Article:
Mexico auto sector down but still kicking

Toyota expanded its truck plant in Baja California, Mexico. The country's output rose 6.2 percent in February to 328,352 light cars and trucks.

MEXICO CITY — By attacking the North American Free Trade Agreement, promising a U.S.-Mexico border wall and embracing protectionist policies, President Donald Trump has managed to dent Mexico's auto industry over the last year.

But the damage is far less than what some economic analysts on both sides of the border feared, leaving Mexican trade negotiators holding a stronger hand than expected as talks to renegotiate NAFTA head into their eighth round next month.

With two months of Mexico industry numbers in for this year, the biggest casualty of the administration's tough talk is the sharp drop in domestic Mexican auto sales.

Economic uncertainty is kryptonite for consumer confidence, and the combination of Trump's threat to exit NAFTA and the prospect of a leftist Mexican president taking power in December after elections in July has car buyers on edge.

Auto sales in Mexico fell 7.2 percent in February to 109,484 units, bringing the accumulated retreat for the first two months of the year to 9.4 percent.

Auto deliveries have now fallen for eight straight months, according to the Mexican Automobile Distributors Association.

Mexico notched record auto sales of 1.6 million in 2016, followed by a drop to just over 1.5 million last year. While that pales in comparison to the U.S., Mexico is a young market with more than 120 million people and potential for big gains over time.

Despite rising interest rates, higher sticker prices and a spike in gasoline prices as government subsidies were lifted, the auto industry and the Mexican economy in general are holding up reasonably well, said industry officials.

"The strong economic crisis that some analysts anticipated from anti-Mexico policies and the protectionism exacerbated by Trump has not come to pass," said Guillermo Rosales, head of the auto distributors association.

While Mexican consumers are holding back to see what happens with NAFTA and the presidential race, Mexico's auto export sector is going gangbusters and delivering trade surpluses that are helping to stabilize the economy, Rosales said.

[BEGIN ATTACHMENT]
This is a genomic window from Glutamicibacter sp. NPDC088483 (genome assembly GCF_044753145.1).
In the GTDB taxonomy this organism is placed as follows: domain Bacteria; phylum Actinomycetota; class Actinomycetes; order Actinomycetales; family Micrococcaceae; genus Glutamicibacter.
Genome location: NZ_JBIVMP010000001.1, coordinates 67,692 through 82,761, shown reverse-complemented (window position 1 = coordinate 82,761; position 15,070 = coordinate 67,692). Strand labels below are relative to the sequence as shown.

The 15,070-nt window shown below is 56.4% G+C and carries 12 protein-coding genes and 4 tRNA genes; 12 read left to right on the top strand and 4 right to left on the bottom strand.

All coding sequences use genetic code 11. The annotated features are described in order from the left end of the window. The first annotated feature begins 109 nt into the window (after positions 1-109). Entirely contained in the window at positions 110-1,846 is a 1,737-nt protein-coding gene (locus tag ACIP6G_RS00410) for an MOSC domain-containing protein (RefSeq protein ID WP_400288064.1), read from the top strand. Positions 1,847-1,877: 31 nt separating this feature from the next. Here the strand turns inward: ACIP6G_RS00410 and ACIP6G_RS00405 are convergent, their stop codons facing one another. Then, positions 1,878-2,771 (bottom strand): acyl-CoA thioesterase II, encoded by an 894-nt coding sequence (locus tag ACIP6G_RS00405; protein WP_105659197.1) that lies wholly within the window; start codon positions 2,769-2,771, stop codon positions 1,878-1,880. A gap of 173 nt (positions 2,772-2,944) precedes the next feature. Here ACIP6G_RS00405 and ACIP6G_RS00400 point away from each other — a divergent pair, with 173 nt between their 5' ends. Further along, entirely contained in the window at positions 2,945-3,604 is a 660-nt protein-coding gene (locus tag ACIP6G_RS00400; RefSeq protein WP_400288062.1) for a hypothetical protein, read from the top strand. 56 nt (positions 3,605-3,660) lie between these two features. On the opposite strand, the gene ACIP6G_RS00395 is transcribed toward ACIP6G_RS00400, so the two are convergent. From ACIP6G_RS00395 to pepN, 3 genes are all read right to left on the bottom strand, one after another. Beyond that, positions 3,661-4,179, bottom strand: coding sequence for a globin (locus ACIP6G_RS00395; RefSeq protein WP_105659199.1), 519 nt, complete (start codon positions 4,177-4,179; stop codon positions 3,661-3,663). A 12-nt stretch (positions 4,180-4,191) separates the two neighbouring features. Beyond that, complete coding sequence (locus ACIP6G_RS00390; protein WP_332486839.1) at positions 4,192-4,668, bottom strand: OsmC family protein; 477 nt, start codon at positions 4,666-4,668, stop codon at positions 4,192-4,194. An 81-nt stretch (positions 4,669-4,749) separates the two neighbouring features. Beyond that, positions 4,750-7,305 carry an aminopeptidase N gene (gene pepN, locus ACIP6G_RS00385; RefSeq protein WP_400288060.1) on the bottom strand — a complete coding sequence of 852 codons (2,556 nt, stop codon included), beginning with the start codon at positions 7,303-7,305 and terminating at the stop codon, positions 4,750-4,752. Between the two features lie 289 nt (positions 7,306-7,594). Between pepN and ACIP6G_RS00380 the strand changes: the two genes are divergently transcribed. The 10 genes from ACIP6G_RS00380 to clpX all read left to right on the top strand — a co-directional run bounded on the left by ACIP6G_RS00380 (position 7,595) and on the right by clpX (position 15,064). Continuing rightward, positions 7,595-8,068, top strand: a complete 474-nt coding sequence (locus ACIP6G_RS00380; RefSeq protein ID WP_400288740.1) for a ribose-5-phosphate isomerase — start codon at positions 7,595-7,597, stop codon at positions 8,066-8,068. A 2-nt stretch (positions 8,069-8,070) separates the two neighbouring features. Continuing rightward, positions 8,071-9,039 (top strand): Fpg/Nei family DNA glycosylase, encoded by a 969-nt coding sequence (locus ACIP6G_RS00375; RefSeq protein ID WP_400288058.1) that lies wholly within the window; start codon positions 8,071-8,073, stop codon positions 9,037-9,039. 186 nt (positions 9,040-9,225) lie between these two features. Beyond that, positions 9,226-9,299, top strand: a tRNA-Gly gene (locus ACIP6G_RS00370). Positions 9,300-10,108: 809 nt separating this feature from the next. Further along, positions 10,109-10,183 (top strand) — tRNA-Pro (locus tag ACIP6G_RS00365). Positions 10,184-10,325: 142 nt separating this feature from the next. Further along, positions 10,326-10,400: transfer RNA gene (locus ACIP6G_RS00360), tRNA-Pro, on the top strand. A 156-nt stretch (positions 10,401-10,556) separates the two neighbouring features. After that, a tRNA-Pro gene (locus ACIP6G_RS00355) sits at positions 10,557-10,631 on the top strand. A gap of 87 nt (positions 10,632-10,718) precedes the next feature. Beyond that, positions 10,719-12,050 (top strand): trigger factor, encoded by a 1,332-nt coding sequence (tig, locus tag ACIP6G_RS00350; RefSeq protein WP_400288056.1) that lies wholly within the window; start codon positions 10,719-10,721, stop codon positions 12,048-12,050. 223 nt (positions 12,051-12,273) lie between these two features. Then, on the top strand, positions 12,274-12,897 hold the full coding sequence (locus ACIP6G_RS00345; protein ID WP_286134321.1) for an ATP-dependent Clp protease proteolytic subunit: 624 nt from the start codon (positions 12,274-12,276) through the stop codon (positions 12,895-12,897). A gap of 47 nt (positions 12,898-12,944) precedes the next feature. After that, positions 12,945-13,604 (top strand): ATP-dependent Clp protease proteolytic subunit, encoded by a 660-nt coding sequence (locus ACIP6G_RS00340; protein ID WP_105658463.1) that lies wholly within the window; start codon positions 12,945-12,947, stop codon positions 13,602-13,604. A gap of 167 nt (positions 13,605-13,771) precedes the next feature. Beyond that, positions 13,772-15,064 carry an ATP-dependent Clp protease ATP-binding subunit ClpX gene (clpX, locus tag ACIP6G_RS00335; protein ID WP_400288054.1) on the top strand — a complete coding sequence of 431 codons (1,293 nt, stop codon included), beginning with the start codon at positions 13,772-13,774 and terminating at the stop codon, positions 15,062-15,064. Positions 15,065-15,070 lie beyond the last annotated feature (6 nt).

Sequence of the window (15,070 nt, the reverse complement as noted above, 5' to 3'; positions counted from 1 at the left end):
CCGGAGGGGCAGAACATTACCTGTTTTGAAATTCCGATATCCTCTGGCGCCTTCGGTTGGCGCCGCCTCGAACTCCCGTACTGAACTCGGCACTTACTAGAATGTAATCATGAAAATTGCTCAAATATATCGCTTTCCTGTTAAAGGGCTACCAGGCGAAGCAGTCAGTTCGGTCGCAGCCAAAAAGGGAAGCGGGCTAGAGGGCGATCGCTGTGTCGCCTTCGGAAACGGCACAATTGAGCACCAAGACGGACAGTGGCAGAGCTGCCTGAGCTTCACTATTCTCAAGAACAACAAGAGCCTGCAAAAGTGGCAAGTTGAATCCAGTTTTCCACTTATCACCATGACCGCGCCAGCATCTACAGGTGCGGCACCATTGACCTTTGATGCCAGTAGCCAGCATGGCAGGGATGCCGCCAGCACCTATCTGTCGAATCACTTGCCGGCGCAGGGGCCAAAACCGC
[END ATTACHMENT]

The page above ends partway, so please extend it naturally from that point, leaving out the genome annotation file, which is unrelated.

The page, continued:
Auto output rose 6.2 percent in February to 328,352 light cars and trucks. For the first two months of the year, production rose 6.1 percent to a record 632,107 units, according to the Mexican Automotive Industry Association.

Mexican auto exports in the January-February period rose 8.5 percent to just over 507,000 vehicles, also a record. About three-quarters of the exports went to the U.S.

Eduardo Solis, head of the auto industry association, also stressed another record: Mexico had a nearly $71 billion trade surplus in autos and auto parts last year, including light and heavy vehicles and motorcycles.

Most of that is with the U.S., and Mexico's trade surplus was one of the original reasons that candidate Trump put a target on NAFTA with a promise to fix it or abandon it.

Guajardo: Updates needed

Mexico's economy minister and chief NAFTA negotiator, Ildefonso Guajardo, said last week that the auto portion of the accord needs to be modernized to reflect the vast changes made in the automobile itself over the last 26 years.

The NAFTA accord was negotiated using a 1992 model of the typical auto when determining which parts would qualify as tariff-free North American content, he said.

That vehicle no longer exists with all the changes in technology and advances in materials such as plastics, steel and aluminum, Guajardo said at a press conference.

His position was a break with the auto industry trade group and Solis, who want the so-called rules of origin to stay the same.

Those rules use the parts list from the 1994 agreement and set the minimum North American content for tariff-free treatment at 62.5 percent.

The U.S. wants a new parts list, higher levels of North American content and a minimum amount of U.S. content in tariff-free cars as well. Mexico and Canada have rejected the special carve-out for U.S. content as an unfair trade advantage.

Still, Guajardo signaled increased Mexican flexibility on the rules of origin, suggesting — hypothetically — that the North America content requirement could remain at 62.5 percent or rise to 67.5 percent or 68 percent "or whatever it ends up being," and include a phase-in period.

Guajardo said his message to Solis would be: "We are going to work on new rules for regional content — period."

You can reach Laurence Iliff at liliff@crain.com

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